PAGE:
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Photoshop History Options  
User currently offlineBigPhilNYC From United States of America, joined Jan 2002, 4077 posts, RR: 54
Posted (11 years 5 months 1 day 8 hours ago) and read 1033 times:

Ok, this is a really stupid question, but heregoes;

Let's say I am editting a picture, and I did so and so amount of things to it.

Now looking back, I realize that one of the first adjustments I made to the picture I should not have done, and cannot be changed by moving a lever like in the color balance or something.

How can I change what I did without undoing everything else I did?

I go this one picture near perfect, except for this one thing.

I saw a "View History" under the Windows tab, but the action isn't there in the list, like it doesn't go back that far.

Help?

-Phil


Phil Derner Jr.
4 replies: All unread, jump to last
 
User currently offlineClickhappy From United States of America, joined Sep 2001, 9664 posts, RR: 68
Reply 1, posted (11 years 5 months 1 day 7 hours ago) and read 997 times:
AIRLINERS.NET CREW
PHOTO SCREENER

you can select Window> History and then right click to delete whatever action it is you want deleted, but it also deletes anything done after the action you delete.

You can also use the Step Backward command if you are unsure of the exact move you want to undo.


User currently offlineEGGD From United Kingdom, joined Feb 2001, 12443 posts, RR: 35
Reply 2, posted (11 years 5 months 1 day 5 hours ago) and read 980 times:

Edit> Step backwards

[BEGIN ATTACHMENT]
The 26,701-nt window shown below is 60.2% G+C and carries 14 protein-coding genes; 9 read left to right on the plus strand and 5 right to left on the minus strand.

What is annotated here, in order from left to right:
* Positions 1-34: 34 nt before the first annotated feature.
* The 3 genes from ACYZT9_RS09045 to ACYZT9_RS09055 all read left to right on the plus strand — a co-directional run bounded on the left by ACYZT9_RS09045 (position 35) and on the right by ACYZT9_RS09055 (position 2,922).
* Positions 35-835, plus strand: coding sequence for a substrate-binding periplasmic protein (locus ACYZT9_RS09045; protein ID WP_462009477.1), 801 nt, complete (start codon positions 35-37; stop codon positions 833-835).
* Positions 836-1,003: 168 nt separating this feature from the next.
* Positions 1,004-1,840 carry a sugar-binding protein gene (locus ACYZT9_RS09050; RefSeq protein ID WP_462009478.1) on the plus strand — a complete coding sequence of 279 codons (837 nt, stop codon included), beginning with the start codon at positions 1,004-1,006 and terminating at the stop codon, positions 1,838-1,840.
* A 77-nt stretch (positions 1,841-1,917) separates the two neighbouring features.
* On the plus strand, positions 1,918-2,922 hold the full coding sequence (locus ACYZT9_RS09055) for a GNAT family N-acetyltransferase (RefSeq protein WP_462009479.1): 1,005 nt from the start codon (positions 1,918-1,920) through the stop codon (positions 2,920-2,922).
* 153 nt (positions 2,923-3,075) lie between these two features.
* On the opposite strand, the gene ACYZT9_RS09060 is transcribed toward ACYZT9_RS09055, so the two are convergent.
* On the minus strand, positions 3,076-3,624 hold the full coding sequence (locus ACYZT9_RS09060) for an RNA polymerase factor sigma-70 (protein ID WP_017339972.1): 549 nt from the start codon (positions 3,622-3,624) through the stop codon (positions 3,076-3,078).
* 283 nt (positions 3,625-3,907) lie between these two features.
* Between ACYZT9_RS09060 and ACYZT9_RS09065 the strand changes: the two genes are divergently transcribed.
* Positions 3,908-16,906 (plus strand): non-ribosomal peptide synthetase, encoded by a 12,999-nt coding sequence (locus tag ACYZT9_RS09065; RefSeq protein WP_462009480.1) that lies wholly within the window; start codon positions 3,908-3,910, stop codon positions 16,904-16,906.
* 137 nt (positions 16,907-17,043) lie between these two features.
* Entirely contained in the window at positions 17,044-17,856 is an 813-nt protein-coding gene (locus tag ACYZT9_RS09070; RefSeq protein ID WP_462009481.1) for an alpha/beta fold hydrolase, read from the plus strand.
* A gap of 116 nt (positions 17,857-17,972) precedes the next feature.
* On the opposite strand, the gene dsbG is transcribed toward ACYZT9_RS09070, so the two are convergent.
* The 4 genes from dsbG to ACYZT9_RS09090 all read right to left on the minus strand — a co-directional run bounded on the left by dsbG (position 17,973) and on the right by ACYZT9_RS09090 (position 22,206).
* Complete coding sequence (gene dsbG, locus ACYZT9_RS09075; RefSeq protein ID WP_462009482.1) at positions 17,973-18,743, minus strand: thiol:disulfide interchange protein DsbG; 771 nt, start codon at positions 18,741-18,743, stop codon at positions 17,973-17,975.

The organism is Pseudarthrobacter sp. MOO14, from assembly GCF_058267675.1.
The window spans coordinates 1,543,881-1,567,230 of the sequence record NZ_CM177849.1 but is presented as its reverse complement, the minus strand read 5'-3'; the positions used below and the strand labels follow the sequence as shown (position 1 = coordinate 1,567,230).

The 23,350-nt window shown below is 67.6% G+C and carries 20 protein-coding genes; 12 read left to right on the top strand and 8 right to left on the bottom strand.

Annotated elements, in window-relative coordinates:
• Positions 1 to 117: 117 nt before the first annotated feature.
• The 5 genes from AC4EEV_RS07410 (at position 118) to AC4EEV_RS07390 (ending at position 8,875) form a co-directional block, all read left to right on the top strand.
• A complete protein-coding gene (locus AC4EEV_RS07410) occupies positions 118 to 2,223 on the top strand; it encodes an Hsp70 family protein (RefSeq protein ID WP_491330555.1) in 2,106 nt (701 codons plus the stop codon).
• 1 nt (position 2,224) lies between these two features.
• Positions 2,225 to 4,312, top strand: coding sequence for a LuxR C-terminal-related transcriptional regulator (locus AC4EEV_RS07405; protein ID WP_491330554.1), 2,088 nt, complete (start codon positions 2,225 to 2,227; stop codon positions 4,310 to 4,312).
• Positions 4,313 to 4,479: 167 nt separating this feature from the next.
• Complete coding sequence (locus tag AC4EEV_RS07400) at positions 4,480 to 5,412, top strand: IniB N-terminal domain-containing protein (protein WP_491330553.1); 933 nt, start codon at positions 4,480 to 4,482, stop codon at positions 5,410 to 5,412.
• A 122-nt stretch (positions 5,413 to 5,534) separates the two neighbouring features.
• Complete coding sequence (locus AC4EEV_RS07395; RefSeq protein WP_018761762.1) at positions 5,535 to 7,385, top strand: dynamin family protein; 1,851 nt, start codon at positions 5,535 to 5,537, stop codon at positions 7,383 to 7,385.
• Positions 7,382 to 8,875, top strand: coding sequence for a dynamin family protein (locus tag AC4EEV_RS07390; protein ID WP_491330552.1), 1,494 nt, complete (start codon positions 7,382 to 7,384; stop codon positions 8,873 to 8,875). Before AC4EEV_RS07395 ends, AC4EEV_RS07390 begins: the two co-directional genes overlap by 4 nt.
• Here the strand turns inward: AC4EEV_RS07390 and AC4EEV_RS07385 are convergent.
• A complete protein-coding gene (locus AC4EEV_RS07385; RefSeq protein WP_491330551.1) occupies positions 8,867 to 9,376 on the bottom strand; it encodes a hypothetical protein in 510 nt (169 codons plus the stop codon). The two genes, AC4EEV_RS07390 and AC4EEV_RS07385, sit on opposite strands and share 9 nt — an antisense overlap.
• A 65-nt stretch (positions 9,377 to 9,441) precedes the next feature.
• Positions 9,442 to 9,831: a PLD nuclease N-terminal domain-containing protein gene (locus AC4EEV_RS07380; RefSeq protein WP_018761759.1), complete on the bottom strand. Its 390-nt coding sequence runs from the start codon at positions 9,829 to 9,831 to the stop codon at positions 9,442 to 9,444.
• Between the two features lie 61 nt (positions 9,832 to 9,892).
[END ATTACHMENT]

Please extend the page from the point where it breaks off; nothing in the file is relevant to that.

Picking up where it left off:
Keep doing that until you get before what you did  Smile/happy/getting dizzy


User currently offlineBigPhilNYC From United States of America, joined Jan 2002, 4077 posts, RR: 54
Reply 3, posted (11 years 5 months 1 day 3 hours ago) and read 966 times:

But then I have to redo everything else I did AFTER that, which defeats the purpose. I might as well just re-edit the whole picture at that point.


Phil Derner Jr.
User currently offlineCkw From UK - England, joined Aug 2010, 769 posts, RR: 16
Reply 4, posted (11 years 5 months 1 day 3 hours ago) and read 965 times:

You can't do what you want as you describe it Phil (if only!).

But there is a way of working so that you can achieve this to some extent, commonly used by graphics professionals.

The secret is to create a new layer for each and every process you apply to the picture. For example, you can make a duplicate layer of the image and apply sharpening. Another layer may incorporate colour adjustments.

Each layer can be edited and modifed independent of other layers, and even better, you can control how the multiple layers are eventually combined (eg. you can "fade" the effect of a particular layer).

Working in multiple layers is of course far more complex than working on a single layer, but the only way of achieving the control you want.

Cheers,

Colin



Colin K. Work, Pixstel
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